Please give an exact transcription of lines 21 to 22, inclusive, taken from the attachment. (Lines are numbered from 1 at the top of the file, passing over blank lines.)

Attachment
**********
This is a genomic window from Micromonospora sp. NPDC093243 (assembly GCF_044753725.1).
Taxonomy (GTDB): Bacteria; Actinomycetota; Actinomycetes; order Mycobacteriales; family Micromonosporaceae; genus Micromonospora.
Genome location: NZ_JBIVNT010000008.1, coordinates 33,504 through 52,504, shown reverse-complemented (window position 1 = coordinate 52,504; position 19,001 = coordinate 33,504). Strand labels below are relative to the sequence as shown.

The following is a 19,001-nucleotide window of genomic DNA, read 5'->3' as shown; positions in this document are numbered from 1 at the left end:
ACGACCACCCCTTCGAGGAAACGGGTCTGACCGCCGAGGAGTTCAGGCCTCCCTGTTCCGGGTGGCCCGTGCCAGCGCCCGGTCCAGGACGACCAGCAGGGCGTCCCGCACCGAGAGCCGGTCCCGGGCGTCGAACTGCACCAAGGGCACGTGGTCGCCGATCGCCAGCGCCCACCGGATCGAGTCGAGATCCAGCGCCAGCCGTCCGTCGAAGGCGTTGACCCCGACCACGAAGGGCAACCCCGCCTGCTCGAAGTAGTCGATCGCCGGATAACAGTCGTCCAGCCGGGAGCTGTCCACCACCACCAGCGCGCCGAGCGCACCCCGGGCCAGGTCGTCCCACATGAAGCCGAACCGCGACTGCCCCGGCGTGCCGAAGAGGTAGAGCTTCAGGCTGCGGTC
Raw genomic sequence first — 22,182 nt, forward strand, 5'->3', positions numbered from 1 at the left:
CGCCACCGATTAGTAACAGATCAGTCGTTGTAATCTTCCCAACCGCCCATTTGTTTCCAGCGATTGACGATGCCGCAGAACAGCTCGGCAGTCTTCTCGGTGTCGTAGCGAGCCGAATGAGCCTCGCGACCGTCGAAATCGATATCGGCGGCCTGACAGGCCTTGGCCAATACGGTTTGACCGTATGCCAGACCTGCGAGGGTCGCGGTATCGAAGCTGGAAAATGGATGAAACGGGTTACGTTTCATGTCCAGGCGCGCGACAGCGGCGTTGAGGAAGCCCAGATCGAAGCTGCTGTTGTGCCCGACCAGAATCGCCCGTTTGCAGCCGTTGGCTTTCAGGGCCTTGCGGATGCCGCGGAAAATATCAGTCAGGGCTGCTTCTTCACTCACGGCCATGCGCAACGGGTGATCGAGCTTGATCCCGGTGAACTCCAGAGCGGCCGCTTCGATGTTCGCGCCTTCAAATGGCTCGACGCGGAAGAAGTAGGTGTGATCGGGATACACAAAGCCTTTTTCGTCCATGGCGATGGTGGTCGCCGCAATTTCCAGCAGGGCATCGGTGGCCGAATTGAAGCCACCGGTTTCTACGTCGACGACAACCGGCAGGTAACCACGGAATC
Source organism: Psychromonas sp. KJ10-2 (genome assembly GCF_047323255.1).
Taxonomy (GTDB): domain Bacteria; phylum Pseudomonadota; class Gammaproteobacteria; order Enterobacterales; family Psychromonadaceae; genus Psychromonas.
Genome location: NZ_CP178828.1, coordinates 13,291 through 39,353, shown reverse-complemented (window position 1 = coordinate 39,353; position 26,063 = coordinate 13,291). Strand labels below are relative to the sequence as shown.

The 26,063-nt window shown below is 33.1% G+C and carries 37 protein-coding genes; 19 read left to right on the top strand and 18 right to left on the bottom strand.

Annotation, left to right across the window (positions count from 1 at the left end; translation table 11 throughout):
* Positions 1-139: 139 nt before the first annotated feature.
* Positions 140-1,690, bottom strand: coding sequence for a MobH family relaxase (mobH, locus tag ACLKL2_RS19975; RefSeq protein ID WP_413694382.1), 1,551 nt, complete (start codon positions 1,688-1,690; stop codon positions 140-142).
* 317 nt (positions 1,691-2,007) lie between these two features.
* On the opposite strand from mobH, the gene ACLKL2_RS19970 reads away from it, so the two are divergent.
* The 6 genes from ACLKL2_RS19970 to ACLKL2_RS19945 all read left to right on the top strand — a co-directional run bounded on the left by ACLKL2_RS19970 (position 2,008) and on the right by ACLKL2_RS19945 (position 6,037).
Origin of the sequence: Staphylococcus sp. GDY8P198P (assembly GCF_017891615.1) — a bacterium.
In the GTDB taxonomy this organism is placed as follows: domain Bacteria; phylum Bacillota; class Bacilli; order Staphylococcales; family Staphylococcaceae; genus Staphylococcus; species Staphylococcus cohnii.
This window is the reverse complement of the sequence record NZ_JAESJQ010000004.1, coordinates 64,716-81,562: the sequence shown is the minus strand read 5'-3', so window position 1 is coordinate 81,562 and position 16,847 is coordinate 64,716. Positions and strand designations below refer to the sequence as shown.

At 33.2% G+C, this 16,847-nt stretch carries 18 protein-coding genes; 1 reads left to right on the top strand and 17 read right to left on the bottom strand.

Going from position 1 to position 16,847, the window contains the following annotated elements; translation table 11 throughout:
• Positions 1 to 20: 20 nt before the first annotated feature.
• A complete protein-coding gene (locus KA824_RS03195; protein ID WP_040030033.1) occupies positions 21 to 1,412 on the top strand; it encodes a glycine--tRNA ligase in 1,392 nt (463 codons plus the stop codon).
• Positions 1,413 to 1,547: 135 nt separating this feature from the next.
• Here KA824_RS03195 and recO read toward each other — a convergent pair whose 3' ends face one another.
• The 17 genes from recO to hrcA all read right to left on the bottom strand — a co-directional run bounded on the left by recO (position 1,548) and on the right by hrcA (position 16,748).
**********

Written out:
At 33.2% G+C, this 16,847-nt stretch carries 18 protein-coding genes; 1 reads left to right on the top strand and 17 read right to left on the bottom strand.

Going from position 1 to position 16,847, the window contains the following annotated elements; translation table 11 throughout: